Monday, March 28, 2011

The Travel Side plus the Great Barrier Reef

First, the Great Barrier Reef is still the most amazing "wonder of the world" I have ever seen. It ruins all future snorkeling forever.  And Hamilton Island is one of the best ways to do the reef.  Pouring rain for part of the time there, including getting to the airplane (we were soaked when we finally got onboard), but still as amazing as I remembered it. Cue the slideshow.

Dan Fogelberg, in his song "Same Auld Lang Syne," said about his career that "the audience was heavenly but the traveling was hell."  That also describes this journey.  Indeed, the destinations are heavenly, but the travel part is hell.

I don't know how anybody did this pre electronics.  Thankfully, bad parents though we sometimes feel, the boys can spend hours and hours on airplanes as long as they have the Ipod Touches and/or the Laptops.
A Gadget for All on the Airplane
However, it also makes things much more complicated.  We are constantly trying to keep track of all of our equipment, and we have already lost or broken the following:

1. Micah's MP3 player (lost)
2. Jonah's battery extender (broken)
3. One of our two Kindles (broken)
4. Two of our suitcases (still useable, but one ripped and the other's rollable handle doesn't work).
5. Ipod Touch Case (lost)
6. Slingbox (something that allows us to watch our home DVR and TV), though through our tenant's help, it still works).

Obviously, none of these represent any great tragedy, but they are annoying and stress-inducing.  And this is just for Fiji/Australia, the easy, familiar part of our trip!

Another modern problem is keeping our suitcases within the weight limits, which can be as low as 40 lbs. on some of our flights.  When you're traveling for 5 months, that's pretty hard to do, and it requires a constant moving around of objects to make each suitcase work.  We can't just each have our own and put our stuff in it, or some would be too heavy.  So it takes much longer to pack in each place than you might think.

Despite Yelp, Trip Advisor, and other sites, some hotels do not work out.  The Hotel Formule One in Sydney by the airport is one such example.  We stay in "budget" accomodations in lots of places, but not only is this the sparsest room ever (no closet or dressers and a bathroom where the shower is the bathroom like in a motor home).  But the worst part is the lack of amenities.  Even though it is only a 10 minute walk to the airport, with luggage you have to take a shuttle, which is $6 per person.  Plus we couldn't store our luggage there, even though we were staying there twice (both before and after Hamilton Island), so they make you rent lockers, and I ripped one of the suitcases trying to get it in the locker.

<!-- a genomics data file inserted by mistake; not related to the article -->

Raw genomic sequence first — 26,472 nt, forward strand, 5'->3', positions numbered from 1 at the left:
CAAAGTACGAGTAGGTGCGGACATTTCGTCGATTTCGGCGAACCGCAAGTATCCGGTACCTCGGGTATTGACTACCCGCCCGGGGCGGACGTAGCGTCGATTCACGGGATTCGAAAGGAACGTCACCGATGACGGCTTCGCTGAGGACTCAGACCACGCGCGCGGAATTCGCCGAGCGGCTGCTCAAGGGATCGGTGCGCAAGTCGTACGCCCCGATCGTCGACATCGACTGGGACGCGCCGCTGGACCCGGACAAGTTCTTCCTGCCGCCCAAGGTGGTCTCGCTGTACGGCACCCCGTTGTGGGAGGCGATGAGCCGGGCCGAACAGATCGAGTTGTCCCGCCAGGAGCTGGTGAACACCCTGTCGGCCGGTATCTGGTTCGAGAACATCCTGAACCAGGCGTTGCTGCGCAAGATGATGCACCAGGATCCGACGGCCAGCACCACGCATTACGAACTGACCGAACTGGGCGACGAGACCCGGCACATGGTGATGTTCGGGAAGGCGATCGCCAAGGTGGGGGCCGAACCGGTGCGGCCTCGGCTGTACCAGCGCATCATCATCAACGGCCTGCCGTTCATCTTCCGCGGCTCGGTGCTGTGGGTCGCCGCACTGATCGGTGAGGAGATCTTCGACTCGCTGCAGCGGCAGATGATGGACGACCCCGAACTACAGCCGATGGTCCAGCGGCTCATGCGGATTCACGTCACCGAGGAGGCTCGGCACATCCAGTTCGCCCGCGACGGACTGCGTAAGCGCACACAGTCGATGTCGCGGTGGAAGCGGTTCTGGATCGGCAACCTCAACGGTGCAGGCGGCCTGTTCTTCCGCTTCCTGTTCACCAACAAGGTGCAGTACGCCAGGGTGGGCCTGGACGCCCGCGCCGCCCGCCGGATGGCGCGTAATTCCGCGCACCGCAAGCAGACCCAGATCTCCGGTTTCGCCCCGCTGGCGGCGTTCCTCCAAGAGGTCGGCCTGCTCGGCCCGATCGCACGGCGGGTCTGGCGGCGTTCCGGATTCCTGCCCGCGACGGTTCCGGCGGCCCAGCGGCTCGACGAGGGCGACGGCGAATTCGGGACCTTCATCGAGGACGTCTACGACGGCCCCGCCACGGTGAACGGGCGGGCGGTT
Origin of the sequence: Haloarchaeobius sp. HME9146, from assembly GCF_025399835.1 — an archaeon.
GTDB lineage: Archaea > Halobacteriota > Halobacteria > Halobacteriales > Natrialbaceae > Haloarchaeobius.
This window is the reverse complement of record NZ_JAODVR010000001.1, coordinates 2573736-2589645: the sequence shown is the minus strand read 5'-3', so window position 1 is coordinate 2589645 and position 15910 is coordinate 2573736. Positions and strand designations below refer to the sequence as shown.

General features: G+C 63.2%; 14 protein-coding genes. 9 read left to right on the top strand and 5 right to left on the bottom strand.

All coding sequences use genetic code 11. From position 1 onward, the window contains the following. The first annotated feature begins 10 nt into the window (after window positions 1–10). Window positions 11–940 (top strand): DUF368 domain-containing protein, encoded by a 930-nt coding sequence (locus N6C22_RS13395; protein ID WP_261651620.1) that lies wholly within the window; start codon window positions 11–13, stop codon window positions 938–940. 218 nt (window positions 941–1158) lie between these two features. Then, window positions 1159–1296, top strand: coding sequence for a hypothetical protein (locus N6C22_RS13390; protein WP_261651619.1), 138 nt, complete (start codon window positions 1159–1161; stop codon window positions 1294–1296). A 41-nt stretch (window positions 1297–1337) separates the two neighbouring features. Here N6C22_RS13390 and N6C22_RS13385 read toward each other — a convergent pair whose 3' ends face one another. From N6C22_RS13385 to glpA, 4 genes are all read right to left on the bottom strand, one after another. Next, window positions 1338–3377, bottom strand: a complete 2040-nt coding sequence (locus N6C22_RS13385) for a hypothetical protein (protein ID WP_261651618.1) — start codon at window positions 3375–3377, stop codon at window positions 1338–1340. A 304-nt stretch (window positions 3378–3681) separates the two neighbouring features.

Still, who am I to complain?  That's part of the travel adventure.  And worth it when considering those three magic words:  "Great Barrier Reef."

Now, off to China, where the real adventure begins. 

Wednesday, March 23, 2011

Sydney, Australia--Being a Tourist

My first post was about the Jewish/synagogue related side of Australia.  This post will cover more pedestrian topics.  Here's a slideshow of our adventure with some great Aussie music.  If you don't have the patience, just don't press play and read below.

The Family.  They're all doing well.  Karen is in Heaven here in Sydney, and my boys love it too.  They are a bit tired of each other at this point, as you might imagine, as they have to share a bed and spend virtually all their time together.   Overall they've actually been quite well behaved, but they have had their moments, to be sure.

The Food.  Speaking of food, that's part of the reason we seem to be spending so much money.  Food is fresh and plentiful.   One of the highlights for Karen and me was a visit to the Sydney Fish Market, one of the largest in the world.  Karen had sushi, and I had fish and chips, grilled instead of battered.  You can get any kind of fish here, but our favorites are John Dory and Barramundi.  I'm not a daily coffee drinker, but here, I seem to crave the "flat white" with one sugar scoop.  It's similar to a Cappucino,, but slightly less froth and somehow better.  There is fresh squeezed juice everywhere, and not just orange or carrot, but pineapple, watermelon, pear, rockmelon (cantaloupe), passion fruit, mango, and more.  We want to try every kind of candy bar and ice cream bar.  There are vegetarian pies (more like quiches) and salad sandwiches.  I had Thai food at a food court, and you could choose from a dozen different kinds of noodles.  I chose green tea.

And we can't seem to pass a bakery without wanting what they call a caramel slice, or a vanilla slice or a sticky date pudding, or a variety of mocha cakes.  It's too tempting all the time, and it is not cheap, which brings us to...

The Money.  Sydney is one of the most expensive cities in the world, and that's under normal circumstances.  The weakness of the U.S. Dollar is making it infinitely worse.  When we lived in Sydney 13  years ago, an Australian dollar was worth about 60 cents.  Today, it is worth about 95 cents.  Meals, or even a bag of fruit seems to cost a small fortune.  Plus, we want to see and do everything, so going to see the Aquarium and the Wildlife Park and the Sydney Tower all seem to burn a hole in my pocket.
The Lingo.  Nobody says "good day, mate!"  But they do call people matey.  And they say "how you going?" And if something good happens it's "good on you."  And we ask for serviettes instead of napkins.  Micah got to meet some kids at the synagogue, and they had a good time comparing how they pronounced "grass" or "grahss" as it sounds to us.

And, of course, the wildlife is amazing.  But you still have to visit the zoo (or, in our case, the Featherdale Wildlife Park) to see it.  It's not like koalas and kangaroos hop through the streets of Sydney.

To paraphrase Peter Allen, a part of me will always call Australia home.

Saturday, March 19, 2011

Shabbes, Shabbes, Shabbes, Oy Oy Oy